Select Committee on Transport, Local Government and the Regions Memoranda

Memorandum by SOLACE (LGB 10)

  1.  SOLACE is pleased to see the publication of the draft Local Government Bill and believe that a number of the finance proposals will be positive in their effects.

  2.  The Bill contains a number of significant deregulatory measures, the most important concerned with capital finance and with powers to trade and to charge, all of which we support.

  3.  The most welcome feature is the new system that will allow local authorities to raise capital finance (without specific Government consent) provided they can afford to repay the debt. This is significant because it marks a sea-change in Government attitude towards the financial prudence of local government. Perhaps for the first time the sins of the very few are not being visited on the overwhelming majority of Councils which have robust records of financial management.

  4.  We believe that this Bill has been a long time coming and that the stick and carrot approach to local government service improvement has been characterised by the absence of carrots. We hope that this Bill can significantly help redress this balance. In order for the effect of this Bill to be maximised we believe that it is imperative that a slot is found for it in the crowded Parliamentary timetable.

  5.  However there is some disappointment here, for local government. There are welcome features, but generally the Bill fails to lay the foundations for a successful framework to encourage modernisation and improvement.

  6.  The prevailing attitude of mistrust of local government, however, is revealed once again in the Bill's clauses on financial administration. Outside a handful (at most) of Councils, there is no evidence that general reserves are run at dangerously low levels or that necessary in-year budget corrections (to reflect underachievement of income or prospective overspending) are not made as a matter of routine. The reasons for even more prescription around financial administration are therefore a mystery, and unhelpful.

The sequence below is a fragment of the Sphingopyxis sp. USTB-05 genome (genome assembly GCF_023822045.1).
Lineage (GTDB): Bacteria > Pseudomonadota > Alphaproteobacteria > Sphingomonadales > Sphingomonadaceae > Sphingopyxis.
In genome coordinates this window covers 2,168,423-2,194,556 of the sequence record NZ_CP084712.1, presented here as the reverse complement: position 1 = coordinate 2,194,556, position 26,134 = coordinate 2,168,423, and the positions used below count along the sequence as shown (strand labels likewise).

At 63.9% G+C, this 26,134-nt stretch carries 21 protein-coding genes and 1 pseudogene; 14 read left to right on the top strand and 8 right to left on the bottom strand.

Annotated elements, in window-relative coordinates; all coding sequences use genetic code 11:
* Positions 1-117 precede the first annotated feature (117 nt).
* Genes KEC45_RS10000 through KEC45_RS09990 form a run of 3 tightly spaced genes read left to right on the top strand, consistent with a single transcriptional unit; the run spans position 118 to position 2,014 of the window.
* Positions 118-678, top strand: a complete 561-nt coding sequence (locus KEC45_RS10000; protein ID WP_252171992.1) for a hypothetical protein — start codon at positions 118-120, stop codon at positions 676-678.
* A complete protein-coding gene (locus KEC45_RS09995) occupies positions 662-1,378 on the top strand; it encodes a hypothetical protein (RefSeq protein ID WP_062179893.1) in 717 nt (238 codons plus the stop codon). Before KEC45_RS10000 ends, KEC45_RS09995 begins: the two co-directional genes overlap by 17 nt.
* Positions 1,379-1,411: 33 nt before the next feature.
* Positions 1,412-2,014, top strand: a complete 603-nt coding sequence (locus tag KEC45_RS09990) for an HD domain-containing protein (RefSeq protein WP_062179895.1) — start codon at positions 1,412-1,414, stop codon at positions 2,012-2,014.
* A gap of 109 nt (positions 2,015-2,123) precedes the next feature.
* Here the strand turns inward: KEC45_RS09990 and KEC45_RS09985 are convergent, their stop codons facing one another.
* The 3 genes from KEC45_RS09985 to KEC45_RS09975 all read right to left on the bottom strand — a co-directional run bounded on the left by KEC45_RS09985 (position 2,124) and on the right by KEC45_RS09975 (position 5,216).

7.  For the rest, the Bill presents a variety of disparate provisions that will do little to drive forward a mainstream agenda of modernisation and improvement. That is an opportunity missed. The discretionary charges and powers to trade are hardly powerful incentives for stimulating the sort of quantum shifts the Government says it is looking for. It could have used the categorisation of local authorities under the Comprehensive Performance Assessment to free the "excellent" from many more controls except monitoring service/community outcomes, while justifiably prescribing inputs and process as well as monitoring outcomes for those Councils judged "weak".

  8.  The draft Bill has missed the chance to rationalise Inspection services in the wake of Comprehensive Performance Assessment. That failure seems to reveal a "silo" mentality within Government departments. A Government with a real desire to achieve modernisation and improvement by making local authorities more effective may well have used a draft Bill to say so in a more comprehensive manner.

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